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      COPD in primary lung cancer patients: prevalence and mortality

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          Abstract

          Background

          Previous studies have relied on international spirometry criteria to diagnose COPD in patients with lung cancer without considering the effect lung cancer might have on spirometric results. The aim of this study was to examine the prevalence of COPD and emphysema at the time of primary lung cancer diagnosis and to examine factors associated with survival.

          Materials and methods

          Medical records, pulmonary function tests, and computed tomography scans were used to determine the presence of COPD and emphysema in patients diagnosed with primary lung cancer at the University Hospital of North Norway in 2008–2010.

          Results

          Among the 174 lung cancer patients, 69% had COPD or emphysema (39% with COPD, 59% with emphysema; male:female ratio 101:73). Neither COPD nor emphysema were significantly associated with lung cancer mortality, whereas patients with non-small-cell lung cancer other than adenocarcinoma and squamous cell carcinoma had a risk of lung cancer mortality that was more than four times higher than that of patients with small-cell lung cancer (hazard ratio [HR] 4.19, 95% confidence interval [CI] 1.56–11.25). Females had a lower risk of lung cancer mortality than males (HR 0.63, 95% CI 0.42–0.94), and patients aged ≥75 years had a risk that was twice that of patients aged <75 years (HR 2.48, 95% CI 1.59–3.87). Low partial arterial oxygen pressure (4.0–8.4 kPa) increased the risk of lung cancer mortality (HR 2.26, 95% CI 1.29–3.96). So did low partial arterial carbon dioxide pressure (3.0–4.9 kPa) among stage IV lung cancer patients (HR 2.23, 95% CI 1.29–3.85). Several patients with respiratory failure had previously been diagnosed with COPD.

          Conclusion

          The observed prevalence of COPD was lower than that in previous studies. Neither COPD nor emphysema were significantly associated with lung cancer mortality.

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          Most cited references 30

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          Revisions in the International System for Staging Lung Cancer.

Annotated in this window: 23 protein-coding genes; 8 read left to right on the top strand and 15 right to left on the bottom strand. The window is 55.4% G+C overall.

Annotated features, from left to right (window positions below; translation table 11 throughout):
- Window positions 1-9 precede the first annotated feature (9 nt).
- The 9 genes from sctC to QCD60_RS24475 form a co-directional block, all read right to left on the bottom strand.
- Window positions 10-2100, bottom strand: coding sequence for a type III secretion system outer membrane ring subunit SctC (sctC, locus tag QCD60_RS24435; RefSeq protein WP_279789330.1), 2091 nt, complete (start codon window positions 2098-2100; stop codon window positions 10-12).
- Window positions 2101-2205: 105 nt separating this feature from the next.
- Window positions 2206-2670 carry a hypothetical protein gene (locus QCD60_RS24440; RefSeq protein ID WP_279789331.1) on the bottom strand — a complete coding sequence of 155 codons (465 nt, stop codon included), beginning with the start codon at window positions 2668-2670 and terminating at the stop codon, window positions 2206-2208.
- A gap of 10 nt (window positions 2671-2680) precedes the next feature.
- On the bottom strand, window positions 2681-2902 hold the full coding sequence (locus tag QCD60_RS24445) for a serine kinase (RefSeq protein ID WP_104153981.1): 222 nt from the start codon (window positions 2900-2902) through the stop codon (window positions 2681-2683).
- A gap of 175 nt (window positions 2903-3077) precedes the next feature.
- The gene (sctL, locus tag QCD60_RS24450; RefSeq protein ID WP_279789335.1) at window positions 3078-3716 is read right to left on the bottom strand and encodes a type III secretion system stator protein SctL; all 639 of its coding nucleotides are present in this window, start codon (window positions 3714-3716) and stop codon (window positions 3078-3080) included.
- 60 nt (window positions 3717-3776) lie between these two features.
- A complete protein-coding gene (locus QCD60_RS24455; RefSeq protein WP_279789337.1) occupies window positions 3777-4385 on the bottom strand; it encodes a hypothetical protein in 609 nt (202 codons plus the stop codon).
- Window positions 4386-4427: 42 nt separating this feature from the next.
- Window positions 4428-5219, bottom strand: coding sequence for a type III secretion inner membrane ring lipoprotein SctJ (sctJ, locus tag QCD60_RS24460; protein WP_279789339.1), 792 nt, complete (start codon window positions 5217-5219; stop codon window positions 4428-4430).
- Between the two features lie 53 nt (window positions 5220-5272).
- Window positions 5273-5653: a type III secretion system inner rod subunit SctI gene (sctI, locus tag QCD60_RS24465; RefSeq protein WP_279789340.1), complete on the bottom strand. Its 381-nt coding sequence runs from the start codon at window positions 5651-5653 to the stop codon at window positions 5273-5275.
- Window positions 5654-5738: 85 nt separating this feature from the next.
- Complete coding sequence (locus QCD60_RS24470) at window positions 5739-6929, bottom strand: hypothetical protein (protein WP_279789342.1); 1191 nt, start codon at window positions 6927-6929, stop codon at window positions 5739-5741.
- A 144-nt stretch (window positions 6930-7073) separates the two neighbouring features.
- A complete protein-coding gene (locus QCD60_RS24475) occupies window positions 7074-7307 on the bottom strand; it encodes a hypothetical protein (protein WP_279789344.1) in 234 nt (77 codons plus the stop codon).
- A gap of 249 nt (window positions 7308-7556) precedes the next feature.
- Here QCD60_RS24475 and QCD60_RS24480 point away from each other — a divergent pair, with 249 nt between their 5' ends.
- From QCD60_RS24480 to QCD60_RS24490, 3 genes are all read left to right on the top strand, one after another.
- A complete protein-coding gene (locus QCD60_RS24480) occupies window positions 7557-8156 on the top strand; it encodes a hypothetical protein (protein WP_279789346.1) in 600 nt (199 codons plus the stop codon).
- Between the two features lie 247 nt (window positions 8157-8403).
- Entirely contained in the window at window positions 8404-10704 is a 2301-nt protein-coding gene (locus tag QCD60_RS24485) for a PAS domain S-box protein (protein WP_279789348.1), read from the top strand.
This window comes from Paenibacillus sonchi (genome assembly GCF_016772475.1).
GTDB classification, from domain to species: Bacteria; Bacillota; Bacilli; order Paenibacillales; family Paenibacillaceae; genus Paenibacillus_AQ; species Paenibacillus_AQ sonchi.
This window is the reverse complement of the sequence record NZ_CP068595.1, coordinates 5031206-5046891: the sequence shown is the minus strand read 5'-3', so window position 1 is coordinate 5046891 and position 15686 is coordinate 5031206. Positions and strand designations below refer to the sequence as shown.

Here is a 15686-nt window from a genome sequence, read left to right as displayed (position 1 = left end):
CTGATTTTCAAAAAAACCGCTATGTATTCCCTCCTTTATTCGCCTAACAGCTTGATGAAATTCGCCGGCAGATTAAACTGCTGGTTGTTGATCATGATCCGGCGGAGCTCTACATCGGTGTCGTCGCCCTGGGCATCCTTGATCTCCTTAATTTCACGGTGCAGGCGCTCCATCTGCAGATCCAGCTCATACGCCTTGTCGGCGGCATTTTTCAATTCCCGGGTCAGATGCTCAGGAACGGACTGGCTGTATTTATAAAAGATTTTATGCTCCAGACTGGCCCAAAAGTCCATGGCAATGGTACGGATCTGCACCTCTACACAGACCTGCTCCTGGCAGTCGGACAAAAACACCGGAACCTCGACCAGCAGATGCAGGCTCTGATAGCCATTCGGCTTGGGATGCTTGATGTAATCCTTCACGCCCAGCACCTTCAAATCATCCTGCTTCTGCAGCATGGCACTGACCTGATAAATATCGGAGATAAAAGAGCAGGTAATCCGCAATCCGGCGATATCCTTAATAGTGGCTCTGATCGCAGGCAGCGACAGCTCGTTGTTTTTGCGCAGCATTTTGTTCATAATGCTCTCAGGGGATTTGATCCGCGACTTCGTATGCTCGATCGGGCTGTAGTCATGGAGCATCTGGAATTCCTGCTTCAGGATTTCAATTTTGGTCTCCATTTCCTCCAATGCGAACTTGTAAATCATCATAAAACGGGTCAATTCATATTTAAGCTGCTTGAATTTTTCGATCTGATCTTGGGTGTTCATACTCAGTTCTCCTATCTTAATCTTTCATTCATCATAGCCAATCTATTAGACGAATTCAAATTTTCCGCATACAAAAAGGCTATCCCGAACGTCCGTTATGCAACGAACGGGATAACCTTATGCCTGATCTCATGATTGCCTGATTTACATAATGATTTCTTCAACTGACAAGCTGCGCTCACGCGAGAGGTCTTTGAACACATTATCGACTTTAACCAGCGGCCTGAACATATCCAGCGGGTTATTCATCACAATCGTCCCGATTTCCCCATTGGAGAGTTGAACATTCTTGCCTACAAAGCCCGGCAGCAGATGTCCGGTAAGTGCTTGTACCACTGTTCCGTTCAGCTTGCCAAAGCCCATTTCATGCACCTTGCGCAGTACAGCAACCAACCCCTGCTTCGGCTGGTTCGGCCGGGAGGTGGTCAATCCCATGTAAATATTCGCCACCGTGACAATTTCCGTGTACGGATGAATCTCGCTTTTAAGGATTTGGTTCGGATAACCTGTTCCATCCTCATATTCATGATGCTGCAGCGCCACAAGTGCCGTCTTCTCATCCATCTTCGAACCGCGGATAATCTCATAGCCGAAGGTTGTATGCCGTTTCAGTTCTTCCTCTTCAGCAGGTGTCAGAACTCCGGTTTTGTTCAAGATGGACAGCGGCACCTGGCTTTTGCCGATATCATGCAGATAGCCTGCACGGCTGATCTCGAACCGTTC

Revisions in stage grouping of the TNM subsets (T=primary tumor, N=regional lymph nodes, M=distant metastasis) in the International System for Staging Lung Cancer have been adopted by the American Joint Committee on Cancer and the Union Internationale Contre le Cancer. These revisions were made to provide greater specificity for identifying patient groups with similar prognoses and treatment options with the least disruption of the present classification: T1N0M0, stage IA; T2N0M0, stage IB; T1N1M0, stage IIA; T2N1M0 and T3N0M0, stage IIB; and T3N1M0, T1N2M0, T2N2M0, T3N2M0, stage IIIA. The TNM subsets in stage IIIB-T4 any N M0, any T N3M0, and in stage IV-any T any N M1, remain the same. Analysis of a collected database representing all clinical, surgical-pathologic, and follow-up information for 5,319 patients treated for primary lung cancer confirmed the validity of the TNM and stage grouping classification schema.
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            The new lung cancer staging system.

            The International Association for the Study of Lung Cancer (IASLC) has conducted an extensive initiative to inform the revision of the lung cancer staging system. This involved development of an international database along with extensive analysis of a large population of patients and their prognoses. This article reviews the recommendations of the IASLC International Staging Committee for the definitions for the TNM descriptors and the stage grouping in the new non-small cell lung cancer staging system.